New York University's independent student newspaper, established in 1973.

Washington Square News

New York University's independent student newspaper, established in 1973.

Washington Square News

New York University's independent student newspaper, established in 1973.

Washington Square News

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Indonesian Diversity F/W 2019

Indonesian+Diversity+F%2FW+2019
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In a place like New York City, where there is a sea of people in dark neutrals, Indonesian Diversity broke barriers and introduced again what it means to live a life of color. This season brought on the distinctive collections of Dian Pelangi, Itang Yunasz, 2Madison Avenue by designer Maggie Hutauruk and Alleira Batik, all of whom showcased high-class yet wearable designs.

Pelangi, who is returning to New York Fashion Week after her success during Spring/Summer 2018, continues to produce bold yet modest designs. On the runway, women in hijabs and vibrant tiny sunglasses showcase how the spheres of high fashion and streetwear can intersect. It is clear that Pelangi is savvy in understanding how to work with a variety of prints and textures. Her designs come together coherently thus making for an eye-capturing show.

The lights dimmed and the music changed from being upbeat to a slightly slower pace. Soon, Yunasz’s collection graced the walkway. His designs moved so elegantly through space due to the light material.

When asked about what distinguishes his work beyond his use of traditional patterns, Yunasz said, “Our special for New York Fashion Week is flowers. We use fabric that’s for daily [use] and comfort, like cotton and silk.”

Yunasz expressed wanting to make designs that are not only for women in Indonesia but also for women everywhere, and it is clear from the audience that he succeeded in capturing the attention of people from multiple backgrounds.

Hutauruk’s 2Madison Avenue pushes boundaries with a bohemian chic style that experiments with the ways in which structure can change yet still compliment the body. It focuses on making sure designs are 100 percent locally made.

“For this collection, I used a cloth — traditional woven material from North Sumatra that is dying right now cause nobody actually wants to have interest in using it,” Hutauruk adds. “I wanted to mix this with my own print and then put my flair and then try to modernize it with the hope that New York Fashion Week can actually remind people that we all have to evolve.”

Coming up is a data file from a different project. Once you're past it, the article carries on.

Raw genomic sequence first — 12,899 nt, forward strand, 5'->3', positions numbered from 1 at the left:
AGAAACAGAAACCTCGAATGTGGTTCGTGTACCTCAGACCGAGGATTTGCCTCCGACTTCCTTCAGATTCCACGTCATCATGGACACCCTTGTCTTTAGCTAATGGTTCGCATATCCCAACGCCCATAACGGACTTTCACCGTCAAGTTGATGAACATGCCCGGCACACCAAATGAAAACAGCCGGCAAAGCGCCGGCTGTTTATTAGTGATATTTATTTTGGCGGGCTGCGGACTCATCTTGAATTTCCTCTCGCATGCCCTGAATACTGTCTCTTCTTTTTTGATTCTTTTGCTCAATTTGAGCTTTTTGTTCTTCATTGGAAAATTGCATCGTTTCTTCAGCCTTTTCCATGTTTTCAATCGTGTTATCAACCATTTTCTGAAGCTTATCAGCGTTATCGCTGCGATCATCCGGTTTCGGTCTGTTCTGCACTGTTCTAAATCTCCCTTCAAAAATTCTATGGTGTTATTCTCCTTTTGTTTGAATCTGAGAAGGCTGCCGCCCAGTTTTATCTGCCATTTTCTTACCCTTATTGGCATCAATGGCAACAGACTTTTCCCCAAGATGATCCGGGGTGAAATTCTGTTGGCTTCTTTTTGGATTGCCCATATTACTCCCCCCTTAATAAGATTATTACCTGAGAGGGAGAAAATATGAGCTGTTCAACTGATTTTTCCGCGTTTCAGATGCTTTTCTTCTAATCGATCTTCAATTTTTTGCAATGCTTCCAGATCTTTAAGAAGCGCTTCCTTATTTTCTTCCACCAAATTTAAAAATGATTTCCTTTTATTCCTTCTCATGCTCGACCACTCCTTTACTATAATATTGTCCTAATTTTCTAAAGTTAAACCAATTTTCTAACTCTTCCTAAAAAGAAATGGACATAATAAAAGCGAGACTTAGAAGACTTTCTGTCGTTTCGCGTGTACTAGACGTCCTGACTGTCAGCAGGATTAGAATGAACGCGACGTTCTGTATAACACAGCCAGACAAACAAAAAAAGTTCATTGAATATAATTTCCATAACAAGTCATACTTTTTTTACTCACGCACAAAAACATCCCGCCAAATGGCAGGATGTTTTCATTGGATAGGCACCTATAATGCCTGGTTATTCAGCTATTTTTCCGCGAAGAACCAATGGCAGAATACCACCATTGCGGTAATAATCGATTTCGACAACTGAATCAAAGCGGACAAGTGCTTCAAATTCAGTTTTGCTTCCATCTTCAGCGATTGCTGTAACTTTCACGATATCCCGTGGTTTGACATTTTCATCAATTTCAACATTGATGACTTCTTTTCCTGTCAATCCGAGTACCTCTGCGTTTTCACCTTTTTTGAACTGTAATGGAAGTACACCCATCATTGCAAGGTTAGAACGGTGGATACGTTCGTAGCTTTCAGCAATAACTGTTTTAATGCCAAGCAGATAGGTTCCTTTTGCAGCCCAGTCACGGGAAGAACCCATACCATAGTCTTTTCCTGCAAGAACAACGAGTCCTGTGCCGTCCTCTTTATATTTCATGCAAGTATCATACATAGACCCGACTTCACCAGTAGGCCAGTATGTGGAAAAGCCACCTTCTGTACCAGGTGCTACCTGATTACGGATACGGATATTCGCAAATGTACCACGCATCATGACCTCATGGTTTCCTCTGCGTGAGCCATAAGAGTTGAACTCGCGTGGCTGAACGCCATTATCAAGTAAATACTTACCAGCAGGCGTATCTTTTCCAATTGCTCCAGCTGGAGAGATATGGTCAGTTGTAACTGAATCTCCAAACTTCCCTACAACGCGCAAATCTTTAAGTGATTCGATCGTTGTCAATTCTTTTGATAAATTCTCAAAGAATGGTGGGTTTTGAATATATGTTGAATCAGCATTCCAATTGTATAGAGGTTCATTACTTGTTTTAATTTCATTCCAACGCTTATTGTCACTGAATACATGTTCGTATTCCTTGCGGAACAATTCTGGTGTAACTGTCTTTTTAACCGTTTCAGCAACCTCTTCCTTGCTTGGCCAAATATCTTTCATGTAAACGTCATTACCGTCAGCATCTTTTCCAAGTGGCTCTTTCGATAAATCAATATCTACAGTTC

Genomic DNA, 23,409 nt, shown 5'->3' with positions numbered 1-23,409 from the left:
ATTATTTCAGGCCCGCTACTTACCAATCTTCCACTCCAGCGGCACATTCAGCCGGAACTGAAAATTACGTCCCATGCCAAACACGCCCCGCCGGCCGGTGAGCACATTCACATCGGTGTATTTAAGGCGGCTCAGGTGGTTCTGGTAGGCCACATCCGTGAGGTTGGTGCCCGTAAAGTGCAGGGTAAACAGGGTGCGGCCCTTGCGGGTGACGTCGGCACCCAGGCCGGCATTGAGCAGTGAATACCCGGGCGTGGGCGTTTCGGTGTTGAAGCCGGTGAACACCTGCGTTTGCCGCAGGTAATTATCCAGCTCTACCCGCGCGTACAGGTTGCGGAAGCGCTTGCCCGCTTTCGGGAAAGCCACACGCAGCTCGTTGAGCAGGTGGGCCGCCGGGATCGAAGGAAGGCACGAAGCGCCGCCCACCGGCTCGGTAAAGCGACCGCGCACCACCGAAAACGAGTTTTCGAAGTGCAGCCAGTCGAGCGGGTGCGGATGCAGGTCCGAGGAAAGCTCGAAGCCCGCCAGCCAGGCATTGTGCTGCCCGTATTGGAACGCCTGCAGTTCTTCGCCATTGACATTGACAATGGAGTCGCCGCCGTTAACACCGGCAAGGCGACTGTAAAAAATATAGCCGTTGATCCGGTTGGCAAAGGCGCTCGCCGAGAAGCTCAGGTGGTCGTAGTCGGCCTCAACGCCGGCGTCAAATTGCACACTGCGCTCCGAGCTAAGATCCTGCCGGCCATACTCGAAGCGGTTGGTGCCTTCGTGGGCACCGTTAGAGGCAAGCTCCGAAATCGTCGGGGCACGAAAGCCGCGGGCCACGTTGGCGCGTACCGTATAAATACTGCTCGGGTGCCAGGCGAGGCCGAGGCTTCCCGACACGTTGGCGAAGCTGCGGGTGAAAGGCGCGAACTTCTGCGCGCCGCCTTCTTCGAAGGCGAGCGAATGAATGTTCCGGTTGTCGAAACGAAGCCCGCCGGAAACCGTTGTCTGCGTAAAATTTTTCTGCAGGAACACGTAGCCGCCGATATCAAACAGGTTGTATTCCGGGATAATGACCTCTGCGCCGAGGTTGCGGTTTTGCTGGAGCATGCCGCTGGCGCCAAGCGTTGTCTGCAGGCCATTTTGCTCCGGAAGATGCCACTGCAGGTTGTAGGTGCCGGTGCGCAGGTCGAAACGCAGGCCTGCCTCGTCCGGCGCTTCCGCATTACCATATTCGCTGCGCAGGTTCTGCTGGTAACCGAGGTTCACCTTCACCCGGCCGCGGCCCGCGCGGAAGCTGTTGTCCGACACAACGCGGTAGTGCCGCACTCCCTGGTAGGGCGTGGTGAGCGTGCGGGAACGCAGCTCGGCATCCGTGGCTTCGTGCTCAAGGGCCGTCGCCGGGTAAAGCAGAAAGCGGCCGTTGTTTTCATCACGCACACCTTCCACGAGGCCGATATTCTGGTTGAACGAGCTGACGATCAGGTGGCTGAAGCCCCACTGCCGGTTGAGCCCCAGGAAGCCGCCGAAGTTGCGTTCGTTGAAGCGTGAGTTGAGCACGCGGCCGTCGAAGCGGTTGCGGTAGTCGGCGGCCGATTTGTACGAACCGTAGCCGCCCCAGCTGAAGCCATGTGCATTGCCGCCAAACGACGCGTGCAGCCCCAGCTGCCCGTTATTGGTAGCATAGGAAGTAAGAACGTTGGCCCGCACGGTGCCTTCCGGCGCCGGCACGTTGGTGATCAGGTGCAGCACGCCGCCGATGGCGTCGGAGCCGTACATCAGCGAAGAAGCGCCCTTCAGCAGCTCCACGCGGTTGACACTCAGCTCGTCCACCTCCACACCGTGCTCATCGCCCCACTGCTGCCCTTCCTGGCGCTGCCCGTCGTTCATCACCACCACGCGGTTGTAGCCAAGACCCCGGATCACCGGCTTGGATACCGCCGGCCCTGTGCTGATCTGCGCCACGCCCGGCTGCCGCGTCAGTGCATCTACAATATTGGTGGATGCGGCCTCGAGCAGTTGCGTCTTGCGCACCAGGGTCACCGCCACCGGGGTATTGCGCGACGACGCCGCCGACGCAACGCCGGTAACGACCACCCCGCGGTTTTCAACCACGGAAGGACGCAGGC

Afterward, hues of red, orange, blue and pink roamed the runway as Batik’s collection closed out the show. It is clear that Batik has perfected the ability to merge both the traditional and the contemporary. The looks are fresh and wearable in the modern fashion world.

Indonesian Diversity continues to present collections that blur the lines between traditional and modern, high-class and streetwear, Indonesia and New York. These designers will change how fashion permeates the market and how diversity will influence it.

Read more of WSN’s New York Fashion Week coverage here. Email Veronica Liow at [email protected].

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About the Contributor
Veronica Liow, Senior Multimedia Editor
Veronica Liow is the Senior Multimedia Editor at Washington Square News. From the Bay Area in California, she is an advocate of the term, “hella.” More than (almost) anything, she loves pugs. You can find her drinking tea almost everywhere, anytime. When she's not having anxiety over how to better her Instagram feed, she's working on her concentration at Gallatin: the Ethics of Visual Art and Media. For her thoughts and whatnots, check out her Twitter.

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